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The views and opinions expressed in our blog series are those of the authors and are not necessarily supported by CareSearch, Flinders University and/or the Australian Government Department of Health.
The Adelaide Primary Health Network has been meeting with stakeholders in the provision of palliative care since the commencement of their organisation in July 2015. They have always seen palliative care as a priority and have been working closely with providers through our Older People and Palliative Care Health Priority Groups. In February 2018, the Adelaide PHN was selected as a successful recipient of funds from the Commonwealth Government through the Greater Choice for At Home Palliative Care measure. Deb Lee discusses how Adelaide PHN will use these funds through the 'Enabling Choice for South Australians' project.
Are older Australians receiving the medical care that they want, and how well does their care align with their personal values and preferences?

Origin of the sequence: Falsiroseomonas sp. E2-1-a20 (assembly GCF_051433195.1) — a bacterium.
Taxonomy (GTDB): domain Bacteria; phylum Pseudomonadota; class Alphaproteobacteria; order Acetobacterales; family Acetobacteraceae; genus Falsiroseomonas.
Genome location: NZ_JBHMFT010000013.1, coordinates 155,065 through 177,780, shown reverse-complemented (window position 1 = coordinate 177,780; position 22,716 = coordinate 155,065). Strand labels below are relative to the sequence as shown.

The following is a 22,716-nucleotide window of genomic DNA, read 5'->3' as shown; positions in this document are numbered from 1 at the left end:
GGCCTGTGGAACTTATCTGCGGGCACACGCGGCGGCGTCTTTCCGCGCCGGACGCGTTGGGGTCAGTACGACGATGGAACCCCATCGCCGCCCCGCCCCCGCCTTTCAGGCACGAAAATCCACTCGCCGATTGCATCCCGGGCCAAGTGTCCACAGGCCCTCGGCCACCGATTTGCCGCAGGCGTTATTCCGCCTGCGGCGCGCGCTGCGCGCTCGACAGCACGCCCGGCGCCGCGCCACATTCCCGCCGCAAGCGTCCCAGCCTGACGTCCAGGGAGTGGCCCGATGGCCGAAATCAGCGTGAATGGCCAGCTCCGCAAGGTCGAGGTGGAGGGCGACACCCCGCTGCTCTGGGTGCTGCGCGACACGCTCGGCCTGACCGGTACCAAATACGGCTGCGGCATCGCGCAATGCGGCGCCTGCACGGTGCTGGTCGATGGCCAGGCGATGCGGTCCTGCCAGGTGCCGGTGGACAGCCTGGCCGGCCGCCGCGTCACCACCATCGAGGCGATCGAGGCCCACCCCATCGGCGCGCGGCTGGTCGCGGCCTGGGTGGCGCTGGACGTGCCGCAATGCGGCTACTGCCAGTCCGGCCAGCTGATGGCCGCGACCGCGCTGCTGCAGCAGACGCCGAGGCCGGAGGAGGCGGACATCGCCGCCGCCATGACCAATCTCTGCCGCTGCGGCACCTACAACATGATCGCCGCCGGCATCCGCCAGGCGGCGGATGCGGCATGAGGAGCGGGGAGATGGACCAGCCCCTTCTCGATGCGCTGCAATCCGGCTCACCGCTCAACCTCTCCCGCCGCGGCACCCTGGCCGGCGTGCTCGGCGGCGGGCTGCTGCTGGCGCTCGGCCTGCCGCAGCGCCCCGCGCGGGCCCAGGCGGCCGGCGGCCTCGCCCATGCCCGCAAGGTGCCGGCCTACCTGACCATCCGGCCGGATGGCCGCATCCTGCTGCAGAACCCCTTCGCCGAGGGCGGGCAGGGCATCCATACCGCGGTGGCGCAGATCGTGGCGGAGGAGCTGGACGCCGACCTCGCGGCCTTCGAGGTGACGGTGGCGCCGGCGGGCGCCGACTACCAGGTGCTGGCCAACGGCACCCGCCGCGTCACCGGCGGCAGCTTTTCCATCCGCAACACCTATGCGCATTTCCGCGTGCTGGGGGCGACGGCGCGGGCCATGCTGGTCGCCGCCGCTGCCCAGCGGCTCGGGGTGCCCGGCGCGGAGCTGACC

To help answer this question, Advance Care Planning Australia (ACPA) is leading a pioneering research project, the National Advance Care Directive Prevalence Study 2018, the first of its kind in Australia.
An essential first step in our ELDAC journey was to identify the needs and challenges currently experienced by aged care providers when delivering palliative care and advance care planning. From QUT, we distributed an online survey to aged care services via the mailing lists of the peak bodies – LASA, ACSA and CHA.
Health care professionals agree that the quality of care provided in the emergency department for dying patients and their families is often not as good as it needs to be. Dr Tracy Giles of Flinders University explains how her research into the experiences of family members will help to identify what is working well already and areas of care that need improvement, and how you can become involved.
The pattern of disease, dying and death has changed dramatically in Australia over the last century. In Australia alone almost 160,000 people die every year. Of these at least 120,000 are expected deaths, meaning that access to palliative care could be of great benefit to both the individuals and their families. But ensuring access to quality palliative care for all who need it is not without its challenges. This is why a group of researchers sought funding from National Health and Medical Research Council (NHMRC) for the Centre of Research Excellence in End-of-Life Care (CRE-ELC).